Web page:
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The Norfolk Churches Site: an occasional sideways glance at the churches of Norfolk

St Magaret, Witton



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    St Margaret, Witton

Noel Coward's famous observation about the topography of Norfolk may apply to the west of the county or the marshland south and east of Norwich, but not here, near the north east coast. The land builds to the coast, swelling and rolling like waves, to be cut short into cliffs by sea erosion. A couple of miles inland, St Margaret sits in a cohort of trees on the brow of upland, fields all around, hardly a house at all within a mile. Most of the churches in this area had their round towers replaced in the 13th and 14th century, but St Margaret still retains an interesting one, as we will see.

Somewhat confusingly, Norfolk has two Wittons, both remote, and both with churches dedicated to St Margaret. The other one is Witton-by-Norwich, and this one is sometimes referred to as Witton-by-Walsham to avoid confusion. The church is an elegant, well-kept, peaceful building, but it is also rather quirky. For example, there are two splayed round windows in the lower north side of the nave. Mortlock says they were uncovered by the Victorians, which usually sets a few alarm bells ringing, but here it seems reasonable to think that they are genuine Saxon windows, and this is a genuine Saxon piece of wall. As is the lower part of the south wall, for both sides have long and short work ironstone blocks forming the corners with the west wall. This wall was clearly intended to be flat, and the tower is built separately from the church. Because of this, we can safely say that the body of the church was built before the tower, which may be Saxon, but is probably early Norman.

In the early 14th Century they began to expand the church, but rather than rebuild it they heightened the existing walls, which is why the tower and the church still make an awkward juxtaposition even today. There is a clerestory on both sides of the church, but an aisle only to the south, contemporary with the clerestory, rather than with the 15th century crowning of the tower with a bell stage and battlements. Why no north aisle? Perhaps it was never intended, but perhaps the Black Death intervened, and lack of resources meant it was never built.

When the Tudors extended the tower, they needed a way for people to get up to the bell stage. Rather than build a stairway inside the tower in the conventional manner, they built a stair turret inside the church, against the west wall of the nave, which is at once awkward and intriguing. Tucked in beside the stair turret is a large converted barrel organ. I remembered the late Tom Muckley observing that small villages like this usually owned just one barrel organ, which was used in the church on Sunday and then moved to the pub for the rest of the week. You hope they didn't get the tunes mixed up.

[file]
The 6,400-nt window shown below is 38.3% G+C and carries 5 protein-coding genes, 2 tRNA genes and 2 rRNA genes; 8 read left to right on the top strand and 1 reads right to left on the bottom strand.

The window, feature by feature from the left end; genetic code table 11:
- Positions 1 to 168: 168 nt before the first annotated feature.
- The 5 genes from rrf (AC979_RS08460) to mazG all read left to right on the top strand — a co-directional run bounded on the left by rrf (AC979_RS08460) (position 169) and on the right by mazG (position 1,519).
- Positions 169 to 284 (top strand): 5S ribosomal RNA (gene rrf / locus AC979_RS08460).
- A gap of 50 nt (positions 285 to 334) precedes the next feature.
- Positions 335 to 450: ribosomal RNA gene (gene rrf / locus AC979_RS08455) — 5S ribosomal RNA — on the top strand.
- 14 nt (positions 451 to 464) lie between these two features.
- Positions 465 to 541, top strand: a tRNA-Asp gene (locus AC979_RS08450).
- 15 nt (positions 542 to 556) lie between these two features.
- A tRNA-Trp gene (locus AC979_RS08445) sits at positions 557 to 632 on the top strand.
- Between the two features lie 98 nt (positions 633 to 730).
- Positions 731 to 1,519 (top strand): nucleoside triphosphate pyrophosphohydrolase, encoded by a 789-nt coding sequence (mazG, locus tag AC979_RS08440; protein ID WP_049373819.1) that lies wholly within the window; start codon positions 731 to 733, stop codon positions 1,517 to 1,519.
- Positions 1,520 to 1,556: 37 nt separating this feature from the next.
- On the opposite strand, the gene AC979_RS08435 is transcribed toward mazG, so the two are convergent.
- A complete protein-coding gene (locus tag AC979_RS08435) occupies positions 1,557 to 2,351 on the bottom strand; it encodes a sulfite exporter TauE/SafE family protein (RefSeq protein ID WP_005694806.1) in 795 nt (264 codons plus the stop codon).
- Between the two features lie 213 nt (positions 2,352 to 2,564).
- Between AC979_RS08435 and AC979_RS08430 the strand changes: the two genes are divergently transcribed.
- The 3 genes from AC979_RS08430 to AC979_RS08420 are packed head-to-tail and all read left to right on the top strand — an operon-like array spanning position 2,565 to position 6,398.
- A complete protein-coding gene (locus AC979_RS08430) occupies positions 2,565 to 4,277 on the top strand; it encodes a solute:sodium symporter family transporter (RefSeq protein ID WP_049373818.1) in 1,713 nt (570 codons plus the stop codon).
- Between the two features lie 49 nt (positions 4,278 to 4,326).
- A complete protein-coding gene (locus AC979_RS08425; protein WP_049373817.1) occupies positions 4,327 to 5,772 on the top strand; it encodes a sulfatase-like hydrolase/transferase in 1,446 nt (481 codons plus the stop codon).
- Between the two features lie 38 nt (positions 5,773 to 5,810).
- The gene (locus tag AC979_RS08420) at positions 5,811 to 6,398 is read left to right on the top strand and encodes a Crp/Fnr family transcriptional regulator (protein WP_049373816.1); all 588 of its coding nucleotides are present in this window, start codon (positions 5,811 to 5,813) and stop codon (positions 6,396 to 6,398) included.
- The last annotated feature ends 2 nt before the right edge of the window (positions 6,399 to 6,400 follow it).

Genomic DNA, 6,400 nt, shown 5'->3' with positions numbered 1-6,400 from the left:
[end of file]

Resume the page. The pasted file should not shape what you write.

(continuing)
Otherwise, the hands of Georgians and Victorians are responsible for the furnishings, although the bench ends are actually cut down medieval ones, and there are some fine early 18th century box pews in the aisle. The sedilia set in the chancel is impressive, and would once have been more so, but a 19th century window splay has cut one of the seats and the original piscina away.

On the north wall of the chancel is the extraordinary early 18th century monument to the wife of John Norris. It couldn't be less symmetrical if it tried, and you can just decipher the names on the spines of the books piled up on the right hand side, the Bible and Shakespeare among them. All in all a big and interesting church.

There is an amusing little footnote in the 1851 Census of Religious Worship return for this parish. The minister in charge had claimed an average Sunday attendance of 100, about a third of the population. However, the registrar at Worstead, filling in the return, commented that from all that I can learn with respect to the attendance at the church, I think I may say that the number of persons attending the church at any one service do not exceed one hundred and I doubt that it has ever reached that point.

When I first came this way twelve years ago we found the church locked and had to find a key, but today it is clearly open every day and welcoming, with refreshments available for visitors and local produce on sale.

Simon Knott, August 2019

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chancel font
sedilia barrel organ box pews, south aisle
Elizabeth Norris, 1769 round windows enthusiastic cherub


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The Norfolk Churches Site: an occasional sideways glance at the churches of Norfolk